A growing list of brands – Persil, Innocent Drinks, Oatly, H&M, Coca-Cola, Nestlé, VW and BP – have been on the sharp end of new legislation designed to tackle disingenuous ‘green’ advertising and communication campaigns. The move by the ASA and competition watchdog CMA followed investigations last year that discovered 40% of green claims made online could be misleading.
It means brands must think twice before describing themselves as planet or eco-friendly. The Persil ban in August, which saw the brand rapped for its ‘kinder to the planet’ phrasing, goes to show the danger of broad terms.
At the same time, fmcg brands are desperate to portray themselves in a more positive light as they seek to tap into a growing shift in consumer values. Research from Hall & Partners’ inaugural Conscious Brand 100 Index revealed brands that are perceived as being eco-friendly, sustainable and genuinely conscientious are more likely to deliver stronger business performance and be considered by consumers.
It can be hard to get the messaging right when consumer attitudes and values are shifting. Our research finds three quarters (77%) of UK consumers simply don’t understand what brands mean when they talk about sustainability. Furthermore, when asked about how genuine they thought brands were, 81% said they didn’t trust them when talking about sustainability and environmental goals, while only 4% said they ‘completely trusted them’.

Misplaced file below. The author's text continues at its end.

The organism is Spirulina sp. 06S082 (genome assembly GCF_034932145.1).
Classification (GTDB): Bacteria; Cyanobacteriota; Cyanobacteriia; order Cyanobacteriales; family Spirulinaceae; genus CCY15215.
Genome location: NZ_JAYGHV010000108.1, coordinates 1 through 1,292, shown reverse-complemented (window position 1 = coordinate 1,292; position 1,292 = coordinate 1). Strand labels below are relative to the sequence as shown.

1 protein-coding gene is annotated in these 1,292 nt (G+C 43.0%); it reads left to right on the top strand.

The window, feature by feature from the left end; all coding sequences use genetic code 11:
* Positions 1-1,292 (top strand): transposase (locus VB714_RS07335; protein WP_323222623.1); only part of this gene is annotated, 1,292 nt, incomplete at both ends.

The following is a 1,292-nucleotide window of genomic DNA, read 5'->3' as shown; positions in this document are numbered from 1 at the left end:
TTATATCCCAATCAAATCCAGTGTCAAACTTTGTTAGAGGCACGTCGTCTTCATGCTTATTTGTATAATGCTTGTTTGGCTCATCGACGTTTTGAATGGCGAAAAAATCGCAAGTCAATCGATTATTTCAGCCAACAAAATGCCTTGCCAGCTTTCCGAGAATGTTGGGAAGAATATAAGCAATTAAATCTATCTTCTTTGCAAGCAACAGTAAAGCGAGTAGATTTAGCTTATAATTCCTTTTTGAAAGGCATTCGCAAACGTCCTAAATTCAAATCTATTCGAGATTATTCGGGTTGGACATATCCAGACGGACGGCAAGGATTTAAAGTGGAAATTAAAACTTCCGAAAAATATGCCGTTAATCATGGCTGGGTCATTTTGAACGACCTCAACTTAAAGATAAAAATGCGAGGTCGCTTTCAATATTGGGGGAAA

The challenge facing fmcg brands is how to effectively communicate their green credentials in a way that is perceived by consumers to be genuine and authentic. Being seen to be sustainable is an important part of this. The trouble is, it can often mean different things to different people.
Sustainability is a complicated and far-reaching concept for brands to align themselves with, and one that most people tend to associate solely with environmental issues. That so many have fallen foul of the ASA’s new rules shows brands are clearly struggling to get it right.
As consumers place greater emphasis on values such as social equality, authentic activism, diversity and inclusivity, we need to look at the bigger picture – one that shows how brands are becoming increasingly aware of their wider environment, while meeting consumer needs.
Providing the right research tools for fmcg brands to thoroughly test and measure their creative campaigns will help ensure they deliver the right message, to the right people at the right time. Brands need to work out their distinctive offer in a way that allows it to be perceived by consumers as being authentic, rather than exaggerated or misleading.
Such research should be carried out through a multi-dimensional conscious lens that doesn’t rely on singular measures, such as sustainability goals, but instead encompasses a greater far-reaching view of how brands need to operate in the modern world – both on a personal and planetary level.
Brands need to be kinder to themselves by staying true to their brand values. A clear strategy that combines specific sustainability goals with insights obtained from wider research will keep them clean.
Advertising campaigns that do this, and are measurable and consistent, are more likely to be perceived as being real and avoid being labelled as ‘greenwashing’.